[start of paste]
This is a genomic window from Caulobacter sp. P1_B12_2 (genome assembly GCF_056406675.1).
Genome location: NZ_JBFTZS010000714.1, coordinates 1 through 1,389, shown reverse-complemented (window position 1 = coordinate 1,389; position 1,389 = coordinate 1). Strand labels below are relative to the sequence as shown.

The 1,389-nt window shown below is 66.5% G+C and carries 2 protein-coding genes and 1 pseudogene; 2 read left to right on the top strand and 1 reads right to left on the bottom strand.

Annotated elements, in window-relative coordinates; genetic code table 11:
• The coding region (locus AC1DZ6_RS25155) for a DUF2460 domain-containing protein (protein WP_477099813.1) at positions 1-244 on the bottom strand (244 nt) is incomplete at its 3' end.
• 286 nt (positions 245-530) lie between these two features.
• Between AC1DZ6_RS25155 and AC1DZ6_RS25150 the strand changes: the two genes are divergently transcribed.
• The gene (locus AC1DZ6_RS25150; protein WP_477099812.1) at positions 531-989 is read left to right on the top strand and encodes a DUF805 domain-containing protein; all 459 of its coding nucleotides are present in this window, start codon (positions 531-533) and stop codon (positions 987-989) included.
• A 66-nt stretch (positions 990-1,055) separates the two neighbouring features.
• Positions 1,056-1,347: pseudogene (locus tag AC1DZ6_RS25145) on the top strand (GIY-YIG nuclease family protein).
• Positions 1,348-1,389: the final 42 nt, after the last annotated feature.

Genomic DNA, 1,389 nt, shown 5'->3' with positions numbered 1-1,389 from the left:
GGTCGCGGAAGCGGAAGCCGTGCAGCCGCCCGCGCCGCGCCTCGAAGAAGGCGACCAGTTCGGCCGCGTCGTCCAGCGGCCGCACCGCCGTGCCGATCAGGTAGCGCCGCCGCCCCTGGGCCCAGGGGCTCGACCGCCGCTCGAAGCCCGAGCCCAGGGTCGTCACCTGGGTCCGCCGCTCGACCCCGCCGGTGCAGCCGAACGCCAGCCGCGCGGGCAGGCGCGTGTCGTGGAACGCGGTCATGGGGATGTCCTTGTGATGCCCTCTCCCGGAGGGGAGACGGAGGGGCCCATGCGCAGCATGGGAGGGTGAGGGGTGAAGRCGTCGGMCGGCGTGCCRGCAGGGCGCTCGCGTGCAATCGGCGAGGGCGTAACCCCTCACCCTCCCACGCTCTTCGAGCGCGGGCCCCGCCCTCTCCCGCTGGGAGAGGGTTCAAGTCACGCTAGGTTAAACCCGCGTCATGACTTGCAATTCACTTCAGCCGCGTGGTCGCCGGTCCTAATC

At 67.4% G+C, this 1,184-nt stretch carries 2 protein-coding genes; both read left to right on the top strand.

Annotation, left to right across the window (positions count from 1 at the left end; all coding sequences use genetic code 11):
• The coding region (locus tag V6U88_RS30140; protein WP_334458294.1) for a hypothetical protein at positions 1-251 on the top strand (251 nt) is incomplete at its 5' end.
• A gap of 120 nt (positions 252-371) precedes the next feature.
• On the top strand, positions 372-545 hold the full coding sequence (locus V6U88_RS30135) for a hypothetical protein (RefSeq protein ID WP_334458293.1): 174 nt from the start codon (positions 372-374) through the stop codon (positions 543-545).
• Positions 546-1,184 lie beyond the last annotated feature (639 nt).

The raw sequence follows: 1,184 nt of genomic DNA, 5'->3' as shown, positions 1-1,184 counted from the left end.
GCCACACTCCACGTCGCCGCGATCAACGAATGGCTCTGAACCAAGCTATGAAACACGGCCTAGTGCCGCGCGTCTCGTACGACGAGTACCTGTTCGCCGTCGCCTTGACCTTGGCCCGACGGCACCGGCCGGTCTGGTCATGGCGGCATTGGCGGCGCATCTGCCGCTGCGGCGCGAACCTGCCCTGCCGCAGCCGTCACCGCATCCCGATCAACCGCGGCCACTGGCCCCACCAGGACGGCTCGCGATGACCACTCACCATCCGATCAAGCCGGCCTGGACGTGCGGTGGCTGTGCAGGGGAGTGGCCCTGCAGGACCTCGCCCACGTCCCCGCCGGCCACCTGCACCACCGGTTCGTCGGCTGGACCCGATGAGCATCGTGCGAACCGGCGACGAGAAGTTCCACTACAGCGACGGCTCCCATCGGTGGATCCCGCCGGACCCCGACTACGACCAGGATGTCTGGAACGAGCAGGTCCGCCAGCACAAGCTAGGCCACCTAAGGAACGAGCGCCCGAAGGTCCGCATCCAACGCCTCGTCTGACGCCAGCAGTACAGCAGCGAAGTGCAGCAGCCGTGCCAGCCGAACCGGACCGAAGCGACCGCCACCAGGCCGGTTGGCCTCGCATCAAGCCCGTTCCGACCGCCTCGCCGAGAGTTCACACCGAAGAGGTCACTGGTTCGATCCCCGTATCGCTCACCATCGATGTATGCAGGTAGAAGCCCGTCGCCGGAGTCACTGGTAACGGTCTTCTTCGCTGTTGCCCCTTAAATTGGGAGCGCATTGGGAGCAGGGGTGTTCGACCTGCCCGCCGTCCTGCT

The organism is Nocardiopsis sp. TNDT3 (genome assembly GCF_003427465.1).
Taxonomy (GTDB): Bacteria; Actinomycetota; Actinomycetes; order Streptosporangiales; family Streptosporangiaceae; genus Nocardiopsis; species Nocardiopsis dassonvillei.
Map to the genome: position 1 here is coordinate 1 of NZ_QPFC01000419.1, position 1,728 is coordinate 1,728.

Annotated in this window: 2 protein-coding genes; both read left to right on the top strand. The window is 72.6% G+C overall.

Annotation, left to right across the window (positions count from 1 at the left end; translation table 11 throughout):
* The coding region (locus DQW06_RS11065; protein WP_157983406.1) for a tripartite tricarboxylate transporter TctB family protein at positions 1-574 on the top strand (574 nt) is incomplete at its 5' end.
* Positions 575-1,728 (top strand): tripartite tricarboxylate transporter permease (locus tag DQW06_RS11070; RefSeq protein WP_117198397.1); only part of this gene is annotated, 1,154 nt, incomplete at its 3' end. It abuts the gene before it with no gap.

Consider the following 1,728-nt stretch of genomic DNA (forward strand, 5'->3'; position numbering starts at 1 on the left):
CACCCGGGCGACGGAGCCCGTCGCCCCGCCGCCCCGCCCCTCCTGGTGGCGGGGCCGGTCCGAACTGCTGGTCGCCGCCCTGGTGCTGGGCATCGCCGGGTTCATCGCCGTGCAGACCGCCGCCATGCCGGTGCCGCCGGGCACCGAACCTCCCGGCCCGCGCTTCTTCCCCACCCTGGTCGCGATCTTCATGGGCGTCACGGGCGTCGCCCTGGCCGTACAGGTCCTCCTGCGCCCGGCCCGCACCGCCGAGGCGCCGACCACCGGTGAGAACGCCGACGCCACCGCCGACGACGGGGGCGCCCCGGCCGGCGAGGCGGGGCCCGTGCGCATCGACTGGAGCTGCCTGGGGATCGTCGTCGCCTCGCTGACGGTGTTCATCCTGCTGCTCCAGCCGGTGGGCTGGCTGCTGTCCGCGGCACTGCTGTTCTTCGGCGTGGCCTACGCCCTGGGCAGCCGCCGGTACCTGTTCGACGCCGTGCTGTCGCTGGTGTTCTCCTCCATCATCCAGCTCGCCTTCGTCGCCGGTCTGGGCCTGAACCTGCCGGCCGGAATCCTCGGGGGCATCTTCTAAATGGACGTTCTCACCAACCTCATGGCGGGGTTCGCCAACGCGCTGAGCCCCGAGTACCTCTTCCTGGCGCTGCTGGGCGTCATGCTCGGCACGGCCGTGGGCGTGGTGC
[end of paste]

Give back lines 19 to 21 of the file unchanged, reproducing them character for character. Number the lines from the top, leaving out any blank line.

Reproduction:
• Positions 546-1,184 lie beyond the last annotated feature (639 nt).

The raw sequence follows: 1,184 nt of genomic DNA, 5'->3' as shown, positions 1-1,184 counted from the left end.
GCCACACTCCACGTCGCCGCGATCAACGAATGGCTCTGAACCAAGCTATGAAACACGGCCTAGTGCCGCGCGTCTCGTACGACGAGTACCTGTTCGCCGTCGCCTTGACCTTGGCCCGACGGCACCGGCCGGTCTGGTCATGGCGGCATTGGCGGCGCATCTGCCGCTGCGGCGCGAACCTGCCCTGCCGCAGCCGTCACCGCATCCCGATCAACCGCGGCCACTGGCCCCACCAGGACGGCTCGCGATGACCACTCACCATCCGATCAAGCCGGCCTGGACGTGCGGTGGCTGTGCAGGGGAGTGGCCCTGCAGGACCTCGCCCACGTCCCCGCCGGCCACCTGCACCACCGGTTCGTCGGCTGGACCCGATGAGCATCGTGCGAACCGGCGACGAGAAGTTCCACTACAGCGACGGCTCCCATCGGTGGATCCCGCCGGACCCCGACTACGACCAGGATGTCTGGAACGAGCAGGTCCGCCAGCACAAGCTAGGCCACCTAAGGAACGAGCGCCCGAAGGTCCGCATCCAACGCCTCGTCTGACGCCAGCAGTACAGCAGCGAAGTGCAGCAGCCGTGCCAGCCGAACCGGACCGAAGCGACCGCCACCAGGCCGGTTGGCCTCGCATCAAGCCCGTTCCGACCGCCTCGCCGAGAGTTCACACCGAAGAGGTCACTGGTTCGATCCCCGTATCGCTCACCATCGATGTATGCAGGTAGAAGCCCGTCGCCGGAGTCACTGGTAACGGTCTTCTTCGCTGTTGCCCCTTAAATTGGGAGCGCATTGGGAGCAGGGGTGTTCGACCTGCCCGCCGTCCTGCT